This tiny util was in request to a
letter I received some time back. I
wrote this program and sent it back
as my reply, but somehow never got
around to sending it in.
What it does - well, some software
uses *FX200 to ensure that it is
wiped from memory after you press
break. This stops people from typing
OLD then LIST.
This is sometimes of annoyance so
to prevent this my patch discards all
It will not however work if the programmer
is cunning enough to restore the
default vector tables when starting
up, as my patch will be bypassed!
See how you go anyway.
It's assembled at &C00, but if this
causes problems send £2.50 to my
usual address and I'll post a disk
back with a custom version.
I find several instances when
transferring programs between machines
that the LOAD and EXEC addresses are
wrong and I need some way of altering
them without having to load the file
into memory and resaving it.
Obviously this is not practical if the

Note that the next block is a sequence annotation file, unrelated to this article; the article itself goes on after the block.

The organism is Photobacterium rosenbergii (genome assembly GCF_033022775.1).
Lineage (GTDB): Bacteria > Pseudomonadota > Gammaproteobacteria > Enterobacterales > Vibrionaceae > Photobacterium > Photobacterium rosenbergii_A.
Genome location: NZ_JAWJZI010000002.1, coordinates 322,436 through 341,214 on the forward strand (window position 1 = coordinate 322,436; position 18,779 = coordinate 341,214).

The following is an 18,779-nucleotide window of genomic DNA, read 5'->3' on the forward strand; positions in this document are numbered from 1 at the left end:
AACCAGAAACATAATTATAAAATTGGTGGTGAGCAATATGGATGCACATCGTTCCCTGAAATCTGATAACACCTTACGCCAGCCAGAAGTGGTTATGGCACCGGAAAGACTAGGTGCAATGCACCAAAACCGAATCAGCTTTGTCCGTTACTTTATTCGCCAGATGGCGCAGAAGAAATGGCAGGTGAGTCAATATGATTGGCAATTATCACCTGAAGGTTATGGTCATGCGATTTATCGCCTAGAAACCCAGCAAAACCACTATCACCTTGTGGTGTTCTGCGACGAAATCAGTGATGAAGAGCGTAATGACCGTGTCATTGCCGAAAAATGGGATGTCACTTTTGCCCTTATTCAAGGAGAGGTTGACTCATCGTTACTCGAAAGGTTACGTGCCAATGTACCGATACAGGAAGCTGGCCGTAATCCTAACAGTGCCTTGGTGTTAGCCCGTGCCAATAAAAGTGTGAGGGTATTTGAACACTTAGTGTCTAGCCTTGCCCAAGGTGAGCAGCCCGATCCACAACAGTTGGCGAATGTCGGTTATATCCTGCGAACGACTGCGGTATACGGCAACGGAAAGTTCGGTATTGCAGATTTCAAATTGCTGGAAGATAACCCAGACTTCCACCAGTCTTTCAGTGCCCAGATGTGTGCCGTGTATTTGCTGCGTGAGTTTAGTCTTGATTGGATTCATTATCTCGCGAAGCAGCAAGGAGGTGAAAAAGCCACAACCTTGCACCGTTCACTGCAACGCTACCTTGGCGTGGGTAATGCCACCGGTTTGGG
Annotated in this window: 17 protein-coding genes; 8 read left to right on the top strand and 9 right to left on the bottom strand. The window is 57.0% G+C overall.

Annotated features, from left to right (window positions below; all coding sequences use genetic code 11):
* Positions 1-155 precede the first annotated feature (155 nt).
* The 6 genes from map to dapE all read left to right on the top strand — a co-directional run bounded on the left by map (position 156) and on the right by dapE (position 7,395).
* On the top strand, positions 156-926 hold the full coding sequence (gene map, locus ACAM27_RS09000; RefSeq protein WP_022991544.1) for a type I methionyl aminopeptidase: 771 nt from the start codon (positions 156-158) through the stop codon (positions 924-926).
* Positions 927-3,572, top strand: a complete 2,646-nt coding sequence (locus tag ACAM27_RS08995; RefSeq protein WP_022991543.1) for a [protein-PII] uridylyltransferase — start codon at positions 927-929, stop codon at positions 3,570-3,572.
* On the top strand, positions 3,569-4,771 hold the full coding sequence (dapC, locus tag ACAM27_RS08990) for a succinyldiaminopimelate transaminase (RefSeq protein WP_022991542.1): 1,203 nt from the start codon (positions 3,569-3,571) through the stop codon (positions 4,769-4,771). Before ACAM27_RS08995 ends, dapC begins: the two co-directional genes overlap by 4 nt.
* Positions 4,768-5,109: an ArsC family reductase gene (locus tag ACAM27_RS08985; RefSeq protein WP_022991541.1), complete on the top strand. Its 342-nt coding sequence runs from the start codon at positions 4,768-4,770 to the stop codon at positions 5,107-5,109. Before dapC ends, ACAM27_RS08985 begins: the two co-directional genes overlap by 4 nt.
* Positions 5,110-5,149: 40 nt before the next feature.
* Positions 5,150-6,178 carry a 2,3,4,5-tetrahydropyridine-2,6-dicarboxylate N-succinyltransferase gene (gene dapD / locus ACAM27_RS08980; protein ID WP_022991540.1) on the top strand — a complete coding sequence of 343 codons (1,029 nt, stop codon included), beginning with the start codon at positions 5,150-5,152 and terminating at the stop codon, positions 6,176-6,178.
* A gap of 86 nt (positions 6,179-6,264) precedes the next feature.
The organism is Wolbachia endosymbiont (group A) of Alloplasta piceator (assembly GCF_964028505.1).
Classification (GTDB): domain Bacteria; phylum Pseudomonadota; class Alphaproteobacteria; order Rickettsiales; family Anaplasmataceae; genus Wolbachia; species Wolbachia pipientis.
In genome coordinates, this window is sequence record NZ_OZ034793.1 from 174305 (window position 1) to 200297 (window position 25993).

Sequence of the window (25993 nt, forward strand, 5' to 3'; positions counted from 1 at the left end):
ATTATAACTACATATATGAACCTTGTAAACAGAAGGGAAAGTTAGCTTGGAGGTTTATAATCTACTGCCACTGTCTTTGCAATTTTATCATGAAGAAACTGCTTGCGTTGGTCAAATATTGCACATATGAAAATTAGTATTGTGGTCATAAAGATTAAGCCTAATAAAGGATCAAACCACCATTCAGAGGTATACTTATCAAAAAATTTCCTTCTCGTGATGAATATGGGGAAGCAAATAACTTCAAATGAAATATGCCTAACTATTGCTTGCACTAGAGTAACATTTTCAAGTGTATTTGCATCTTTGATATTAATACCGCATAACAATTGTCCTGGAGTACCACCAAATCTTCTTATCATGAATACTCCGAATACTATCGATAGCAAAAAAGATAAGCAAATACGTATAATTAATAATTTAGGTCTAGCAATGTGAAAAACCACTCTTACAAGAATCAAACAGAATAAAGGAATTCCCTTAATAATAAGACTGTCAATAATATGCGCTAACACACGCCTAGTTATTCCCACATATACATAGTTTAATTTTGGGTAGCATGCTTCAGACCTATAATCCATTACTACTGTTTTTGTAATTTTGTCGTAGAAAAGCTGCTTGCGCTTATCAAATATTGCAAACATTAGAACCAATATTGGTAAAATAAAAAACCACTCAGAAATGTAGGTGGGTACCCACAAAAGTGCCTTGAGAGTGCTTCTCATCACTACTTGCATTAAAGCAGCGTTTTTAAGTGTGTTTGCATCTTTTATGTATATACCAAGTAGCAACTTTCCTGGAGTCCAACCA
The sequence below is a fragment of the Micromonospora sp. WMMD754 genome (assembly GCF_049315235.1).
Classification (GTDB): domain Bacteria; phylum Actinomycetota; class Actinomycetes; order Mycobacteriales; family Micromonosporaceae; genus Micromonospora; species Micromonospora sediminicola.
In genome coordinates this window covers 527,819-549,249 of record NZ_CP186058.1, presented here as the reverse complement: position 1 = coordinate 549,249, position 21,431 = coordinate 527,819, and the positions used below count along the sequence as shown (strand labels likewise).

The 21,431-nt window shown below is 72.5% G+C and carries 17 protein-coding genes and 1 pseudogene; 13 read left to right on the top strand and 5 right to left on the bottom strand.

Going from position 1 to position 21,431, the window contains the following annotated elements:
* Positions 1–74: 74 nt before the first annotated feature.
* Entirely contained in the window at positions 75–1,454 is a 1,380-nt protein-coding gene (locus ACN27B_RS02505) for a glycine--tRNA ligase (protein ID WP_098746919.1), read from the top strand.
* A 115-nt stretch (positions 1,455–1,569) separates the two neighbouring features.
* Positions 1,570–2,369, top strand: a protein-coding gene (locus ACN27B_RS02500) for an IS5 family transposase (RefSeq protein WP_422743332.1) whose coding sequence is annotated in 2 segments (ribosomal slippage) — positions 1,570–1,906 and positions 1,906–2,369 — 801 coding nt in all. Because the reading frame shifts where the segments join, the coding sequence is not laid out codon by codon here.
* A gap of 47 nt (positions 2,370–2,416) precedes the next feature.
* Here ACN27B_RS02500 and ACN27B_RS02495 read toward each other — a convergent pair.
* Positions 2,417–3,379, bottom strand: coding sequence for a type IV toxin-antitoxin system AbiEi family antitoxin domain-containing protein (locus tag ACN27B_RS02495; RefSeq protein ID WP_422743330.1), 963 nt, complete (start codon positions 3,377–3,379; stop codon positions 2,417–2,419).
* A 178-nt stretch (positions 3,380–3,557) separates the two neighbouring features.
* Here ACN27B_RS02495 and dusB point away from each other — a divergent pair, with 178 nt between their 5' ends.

file is larger than the beeb's memory.
Running this BASIC program solves
First,the filename is checked and the
current options displayed,you may then
re enter ones that you find more
The ACCESS number is filing system
dependant,as not all FS's have all the
bits available.eg. DFS reserves just one
bit for the purpose, Locked, on not!
I advise you just copy the number and
keep it the same.
This program comes off my 'frequently
used stuff' disk, and I find it almost
essential to the course of debugging.
Essentially it allows you to trap a
vector and display on the screen the
values of A,X,Y that were present
when the call was made.
The routine then passes on the value
and all continues as normal.
Ones of note, try trapping OSByte
vector (at &20A) then catalogueing a
disk - hundreds of OSBytes fly past
as the DFS doesn't call OSWriteChar
directly but goes via it's own routine
which changes the FX3 (set output
destination) settings for EVERY letter.
Mad. I must advise that you don't try
trapping any of the character output
vectors, to avoid paradox.
6 Bollinbrook road
8BSmail - D6G
EDITOR.... Thanks for your lovely submissions Robert!